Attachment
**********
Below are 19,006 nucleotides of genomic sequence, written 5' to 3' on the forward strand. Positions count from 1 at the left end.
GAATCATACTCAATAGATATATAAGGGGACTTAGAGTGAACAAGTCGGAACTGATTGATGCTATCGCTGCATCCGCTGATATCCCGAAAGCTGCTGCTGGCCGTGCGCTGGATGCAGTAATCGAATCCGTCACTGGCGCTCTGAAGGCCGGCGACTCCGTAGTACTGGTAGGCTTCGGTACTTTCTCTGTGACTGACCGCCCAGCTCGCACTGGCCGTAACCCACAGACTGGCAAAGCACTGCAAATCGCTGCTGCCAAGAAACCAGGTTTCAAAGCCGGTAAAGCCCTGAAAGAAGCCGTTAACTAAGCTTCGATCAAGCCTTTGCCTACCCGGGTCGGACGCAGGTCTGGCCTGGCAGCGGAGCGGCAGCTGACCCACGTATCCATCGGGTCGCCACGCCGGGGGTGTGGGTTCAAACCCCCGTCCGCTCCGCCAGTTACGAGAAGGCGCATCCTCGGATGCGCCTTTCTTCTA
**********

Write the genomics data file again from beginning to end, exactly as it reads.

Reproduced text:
Below are 19,006 nucleotides of genomic sequence, written 5' to 3' on the forward strand. Positions count from 1 at the left end.
GAATCATACTCAATAGATATATAAGGGGACTTAGAGTGAACAAGTCGGAACTGATTGATGCTATCGCTGCATCCGCTGATATCCCGAAAGCTGCTGCTGGCCGTGCGCTGGATGCAGTAATCGAATCCGTCACTGGCGCTCTGAAGGCCGGCGACTCCGTAGTACTGGTAGGCTTCGGTACTTTCTCTGTGACTGACCGCCCAGCTCGCACTGGCCGTAACCCACAGACTGGCAAAGCACTGCAAATCGCTGCTGCCAAGAAACCAGGTTTCAAAGCCGGTAAAGCCCTGAAAGAAGCCGTTAACTAAGCTTCGATCAAGCCTTTGCCTACCCGGGTCGGACGCAGGTCTGGCCTGGCAGCGGAGCGGCAGCTGACCCACGTATCCATCGGGTCGCCACGCCGGGGGTGTGGGTTCAAACCCCCGTCCGCTCCGCCAGTTACGAGAAGGCGCATCCTCGGATGCGCCTTTCTTCTA